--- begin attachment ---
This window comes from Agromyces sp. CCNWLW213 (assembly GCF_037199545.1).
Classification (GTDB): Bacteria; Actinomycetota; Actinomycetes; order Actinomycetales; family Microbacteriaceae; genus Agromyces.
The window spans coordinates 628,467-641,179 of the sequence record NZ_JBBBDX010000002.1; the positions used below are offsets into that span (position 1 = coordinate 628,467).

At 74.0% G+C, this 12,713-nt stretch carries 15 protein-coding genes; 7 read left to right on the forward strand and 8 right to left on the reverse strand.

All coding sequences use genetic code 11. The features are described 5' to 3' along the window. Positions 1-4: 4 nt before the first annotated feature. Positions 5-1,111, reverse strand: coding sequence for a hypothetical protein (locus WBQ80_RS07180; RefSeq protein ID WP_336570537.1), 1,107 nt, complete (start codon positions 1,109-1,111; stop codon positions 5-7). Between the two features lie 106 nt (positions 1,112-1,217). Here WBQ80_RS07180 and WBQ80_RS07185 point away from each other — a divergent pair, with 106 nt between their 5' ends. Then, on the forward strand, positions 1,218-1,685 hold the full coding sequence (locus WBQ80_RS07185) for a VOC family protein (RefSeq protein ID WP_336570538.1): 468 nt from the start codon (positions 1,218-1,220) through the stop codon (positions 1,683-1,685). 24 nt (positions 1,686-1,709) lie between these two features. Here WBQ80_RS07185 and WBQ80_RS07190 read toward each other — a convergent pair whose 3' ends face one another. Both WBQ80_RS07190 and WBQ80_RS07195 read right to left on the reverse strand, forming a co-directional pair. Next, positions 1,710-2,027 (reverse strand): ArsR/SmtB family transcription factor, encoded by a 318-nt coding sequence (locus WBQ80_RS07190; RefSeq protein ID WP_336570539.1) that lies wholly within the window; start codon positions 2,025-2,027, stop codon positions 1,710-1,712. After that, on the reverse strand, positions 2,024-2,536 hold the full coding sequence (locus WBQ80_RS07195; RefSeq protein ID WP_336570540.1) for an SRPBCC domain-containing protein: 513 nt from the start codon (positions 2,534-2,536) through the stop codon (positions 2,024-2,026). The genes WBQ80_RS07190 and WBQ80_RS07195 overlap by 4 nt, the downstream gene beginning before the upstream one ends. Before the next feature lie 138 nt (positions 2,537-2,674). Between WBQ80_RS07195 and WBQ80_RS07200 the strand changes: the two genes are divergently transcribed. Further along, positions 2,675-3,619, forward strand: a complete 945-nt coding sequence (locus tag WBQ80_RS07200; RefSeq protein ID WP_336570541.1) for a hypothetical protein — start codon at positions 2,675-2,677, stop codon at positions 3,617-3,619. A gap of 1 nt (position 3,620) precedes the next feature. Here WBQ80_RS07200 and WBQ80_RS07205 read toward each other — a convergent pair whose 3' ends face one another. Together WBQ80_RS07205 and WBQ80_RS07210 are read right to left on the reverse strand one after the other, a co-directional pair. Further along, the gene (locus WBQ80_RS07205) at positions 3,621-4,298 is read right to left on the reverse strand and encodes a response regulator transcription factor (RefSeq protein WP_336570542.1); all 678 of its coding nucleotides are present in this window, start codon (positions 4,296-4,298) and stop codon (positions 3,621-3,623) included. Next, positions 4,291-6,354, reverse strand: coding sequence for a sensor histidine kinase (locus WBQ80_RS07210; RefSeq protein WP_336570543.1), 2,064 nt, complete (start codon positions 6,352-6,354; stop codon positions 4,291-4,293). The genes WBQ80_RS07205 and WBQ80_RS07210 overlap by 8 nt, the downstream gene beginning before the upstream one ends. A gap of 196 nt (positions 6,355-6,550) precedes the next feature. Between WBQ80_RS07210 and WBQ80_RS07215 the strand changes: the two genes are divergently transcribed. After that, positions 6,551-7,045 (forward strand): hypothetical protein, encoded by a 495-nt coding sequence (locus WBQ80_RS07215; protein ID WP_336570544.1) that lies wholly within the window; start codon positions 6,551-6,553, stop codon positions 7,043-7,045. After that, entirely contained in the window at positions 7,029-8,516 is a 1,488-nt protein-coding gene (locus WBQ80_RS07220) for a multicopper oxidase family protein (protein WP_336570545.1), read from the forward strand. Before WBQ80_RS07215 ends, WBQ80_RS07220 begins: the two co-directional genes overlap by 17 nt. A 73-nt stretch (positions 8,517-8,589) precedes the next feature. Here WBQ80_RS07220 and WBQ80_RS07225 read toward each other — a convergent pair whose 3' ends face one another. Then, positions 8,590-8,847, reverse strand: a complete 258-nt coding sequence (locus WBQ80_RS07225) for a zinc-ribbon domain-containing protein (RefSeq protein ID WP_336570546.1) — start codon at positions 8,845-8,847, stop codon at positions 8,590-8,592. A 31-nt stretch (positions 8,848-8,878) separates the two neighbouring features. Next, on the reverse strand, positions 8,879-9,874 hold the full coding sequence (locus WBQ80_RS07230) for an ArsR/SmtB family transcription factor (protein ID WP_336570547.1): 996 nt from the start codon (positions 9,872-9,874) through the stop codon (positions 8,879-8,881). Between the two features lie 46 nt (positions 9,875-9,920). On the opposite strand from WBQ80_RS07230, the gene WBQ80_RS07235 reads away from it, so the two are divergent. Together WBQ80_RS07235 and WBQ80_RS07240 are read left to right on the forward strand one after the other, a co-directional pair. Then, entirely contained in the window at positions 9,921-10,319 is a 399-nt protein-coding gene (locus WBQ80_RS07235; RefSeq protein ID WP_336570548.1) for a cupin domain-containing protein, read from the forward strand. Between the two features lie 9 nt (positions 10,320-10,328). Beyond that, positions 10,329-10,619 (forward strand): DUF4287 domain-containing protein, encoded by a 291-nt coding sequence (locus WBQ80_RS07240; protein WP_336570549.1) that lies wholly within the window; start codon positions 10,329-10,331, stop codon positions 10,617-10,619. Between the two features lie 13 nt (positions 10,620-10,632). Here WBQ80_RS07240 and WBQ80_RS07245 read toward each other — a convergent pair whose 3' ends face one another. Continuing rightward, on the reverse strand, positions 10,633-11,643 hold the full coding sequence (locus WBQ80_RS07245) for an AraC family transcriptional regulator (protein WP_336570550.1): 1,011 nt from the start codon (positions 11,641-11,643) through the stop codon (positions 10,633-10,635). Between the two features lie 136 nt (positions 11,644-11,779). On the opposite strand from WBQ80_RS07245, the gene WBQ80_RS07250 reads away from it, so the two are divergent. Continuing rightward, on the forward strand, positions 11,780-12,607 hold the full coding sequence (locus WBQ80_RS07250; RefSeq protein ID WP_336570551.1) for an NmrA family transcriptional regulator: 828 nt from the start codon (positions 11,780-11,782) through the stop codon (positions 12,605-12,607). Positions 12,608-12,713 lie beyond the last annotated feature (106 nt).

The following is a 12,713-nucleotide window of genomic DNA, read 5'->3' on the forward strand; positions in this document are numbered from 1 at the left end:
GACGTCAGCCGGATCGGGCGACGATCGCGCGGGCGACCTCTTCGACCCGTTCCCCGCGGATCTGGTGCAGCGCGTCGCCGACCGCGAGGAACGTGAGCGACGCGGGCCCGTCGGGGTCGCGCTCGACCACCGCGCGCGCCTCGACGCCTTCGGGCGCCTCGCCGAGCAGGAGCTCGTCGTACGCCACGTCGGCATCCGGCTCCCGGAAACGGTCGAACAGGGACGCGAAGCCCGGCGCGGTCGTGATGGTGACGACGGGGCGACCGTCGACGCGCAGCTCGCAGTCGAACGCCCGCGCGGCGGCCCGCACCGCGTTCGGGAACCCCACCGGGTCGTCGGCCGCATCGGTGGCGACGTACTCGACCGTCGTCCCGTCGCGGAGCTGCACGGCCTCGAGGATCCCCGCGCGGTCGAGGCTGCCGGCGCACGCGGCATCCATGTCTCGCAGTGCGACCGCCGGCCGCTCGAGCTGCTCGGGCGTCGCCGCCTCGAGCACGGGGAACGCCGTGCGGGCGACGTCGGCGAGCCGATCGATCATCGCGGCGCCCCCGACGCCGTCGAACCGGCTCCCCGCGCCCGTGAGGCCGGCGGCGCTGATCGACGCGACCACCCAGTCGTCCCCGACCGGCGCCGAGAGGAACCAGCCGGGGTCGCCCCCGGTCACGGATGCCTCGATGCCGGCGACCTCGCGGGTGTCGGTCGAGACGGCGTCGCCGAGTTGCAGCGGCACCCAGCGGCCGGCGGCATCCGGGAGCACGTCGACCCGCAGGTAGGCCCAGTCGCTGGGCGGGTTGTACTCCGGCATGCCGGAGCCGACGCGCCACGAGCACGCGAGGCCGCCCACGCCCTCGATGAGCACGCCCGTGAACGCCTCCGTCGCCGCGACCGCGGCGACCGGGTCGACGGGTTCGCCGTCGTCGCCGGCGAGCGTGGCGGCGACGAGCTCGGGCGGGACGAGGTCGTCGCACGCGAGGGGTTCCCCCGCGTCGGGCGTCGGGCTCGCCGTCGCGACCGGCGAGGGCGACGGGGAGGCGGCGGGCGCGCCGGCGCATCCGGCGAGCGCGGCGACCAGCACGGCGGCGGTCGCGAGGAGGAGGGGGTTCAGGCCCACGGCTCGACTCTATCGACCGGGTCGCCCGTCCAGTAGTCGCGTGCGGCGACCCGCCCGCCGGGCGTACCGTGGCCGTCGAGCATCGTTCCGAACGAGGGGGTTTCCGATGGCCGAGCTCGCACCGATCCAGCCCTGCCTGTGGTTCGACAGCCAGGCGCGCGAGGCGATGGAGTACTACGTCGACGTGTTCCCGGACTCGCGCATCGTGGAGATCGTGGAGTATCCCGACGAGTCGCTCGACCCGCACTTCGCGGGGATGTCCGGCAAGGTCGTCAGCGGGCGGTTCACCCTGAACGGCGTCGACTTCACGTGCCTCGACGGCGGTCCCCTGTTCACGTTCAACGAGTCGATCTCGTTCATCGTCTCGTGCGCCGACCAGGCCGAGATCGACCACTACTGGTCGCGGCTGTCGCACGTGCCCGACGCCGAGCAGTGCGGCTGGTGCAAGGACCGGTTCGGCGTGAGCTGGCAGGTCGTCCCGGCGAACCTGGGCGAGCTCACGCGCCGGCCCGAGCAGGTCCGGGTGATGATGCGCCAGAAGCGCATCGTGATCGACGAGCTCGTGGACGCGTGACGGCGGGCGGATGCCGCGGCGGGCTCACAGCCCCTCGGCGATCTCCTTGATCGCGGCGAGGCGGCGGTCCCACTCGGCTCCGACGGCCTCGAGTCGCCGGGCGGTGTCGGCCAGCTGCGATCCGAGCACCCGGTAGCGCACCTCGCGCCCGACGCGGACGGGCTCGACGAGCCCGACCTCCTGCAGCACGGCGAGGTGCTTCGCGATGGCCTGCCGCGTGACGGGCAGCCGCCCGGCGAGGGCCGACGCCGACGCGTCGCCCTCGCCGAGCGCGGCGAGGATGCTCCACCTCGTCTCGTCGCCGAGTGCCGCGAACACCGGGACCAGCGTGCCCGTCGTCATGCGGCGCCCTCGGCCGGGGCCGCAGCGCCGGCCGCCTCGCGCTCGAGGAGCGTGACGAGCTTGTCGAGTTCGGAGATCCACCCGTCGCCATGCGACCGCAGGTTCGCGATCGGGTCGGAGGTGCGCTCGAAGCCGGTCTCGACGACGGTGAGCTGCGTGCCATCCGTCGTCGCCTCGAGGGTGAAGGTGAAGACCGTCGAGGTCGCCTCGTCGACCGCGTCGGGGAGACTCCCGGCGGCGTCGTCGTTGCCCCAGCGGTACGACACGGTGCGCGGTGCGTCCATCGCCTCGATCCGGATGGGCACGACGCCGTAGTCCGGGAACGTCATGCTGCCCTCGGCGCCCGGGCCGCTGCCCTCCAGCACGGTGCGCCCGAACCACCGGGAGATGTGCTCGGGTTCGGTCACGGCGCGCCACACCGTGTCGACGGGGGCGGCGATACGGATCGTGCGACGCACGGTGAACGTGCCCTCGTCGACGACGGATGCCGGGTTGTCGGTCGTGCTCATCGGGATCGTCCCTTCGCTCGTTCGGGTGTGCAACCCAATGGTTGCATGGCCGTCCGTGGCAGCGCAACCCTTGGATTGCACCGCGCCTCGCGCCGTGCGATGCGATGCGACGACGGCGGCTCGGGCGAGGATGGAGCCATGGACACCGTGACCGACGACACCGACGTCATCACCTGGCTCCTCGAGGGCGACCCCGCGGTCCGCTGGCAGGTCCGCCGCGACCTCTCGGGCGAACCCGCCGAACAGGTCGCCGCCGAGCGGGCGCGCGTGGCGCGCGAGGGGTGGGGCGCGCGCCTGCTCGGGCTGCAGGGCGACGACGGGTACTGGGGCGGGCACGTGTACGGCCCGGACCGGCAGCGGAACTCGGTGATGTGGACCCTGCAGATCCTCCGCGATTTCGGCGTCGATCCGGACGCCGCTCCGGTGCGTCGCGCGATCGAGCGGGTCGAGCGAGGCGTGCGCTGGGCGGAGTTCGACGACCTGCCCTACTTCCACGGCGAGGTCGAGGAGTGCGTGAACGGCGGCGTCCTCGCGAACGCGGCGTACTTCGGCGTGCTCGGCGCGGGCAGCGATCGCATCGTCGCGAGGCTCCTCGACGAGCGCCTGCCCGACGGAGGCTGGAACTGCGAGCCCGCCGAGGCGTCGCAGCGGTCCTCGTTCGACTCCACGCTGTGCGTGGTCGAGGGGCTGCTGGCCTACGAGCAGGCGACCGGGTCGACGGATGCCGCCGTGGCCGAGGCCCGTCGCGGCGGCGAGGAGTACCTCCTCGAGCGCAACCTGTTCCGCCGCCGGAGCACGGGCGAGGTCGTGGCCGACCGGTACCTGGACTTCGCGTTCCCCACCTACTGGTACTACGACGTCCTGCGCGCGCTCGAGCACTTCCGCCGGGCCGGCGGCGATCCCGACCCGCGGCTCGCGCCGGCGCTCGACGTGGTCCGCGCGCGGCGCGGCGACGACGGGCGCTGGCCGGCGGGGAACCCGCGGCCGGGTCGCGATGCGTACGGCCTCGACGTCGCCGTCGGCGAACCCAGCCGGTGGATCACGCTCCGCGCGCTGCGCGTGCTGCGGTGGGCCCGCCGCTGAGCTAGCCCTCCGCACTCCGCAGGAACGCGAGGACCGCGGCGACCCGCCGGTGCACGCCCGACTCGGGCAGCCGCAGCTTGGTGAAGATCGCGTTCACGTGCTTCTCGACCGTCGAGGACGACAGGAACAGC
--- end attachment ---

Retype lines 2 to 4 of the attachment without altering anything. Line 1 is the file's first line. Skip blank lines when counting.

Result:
Classification (GTDB): Bacteria; Actinomycetota; Actinomycetes; order Actinomycetales; family Microbacteriaceae; genus Agromyces.
The window spans coordinates 628,467-641,179 of the sequence record NZ_JBBBDX010000002.1; the positions used below are offsets into that span (position 1 = coordinate 628,467).

At 74.0% G+C, this 12,713-nt stretch carries 15 protein-coding genes; 7 read left to right on the forward strand and 8 right to left on the reverse strand.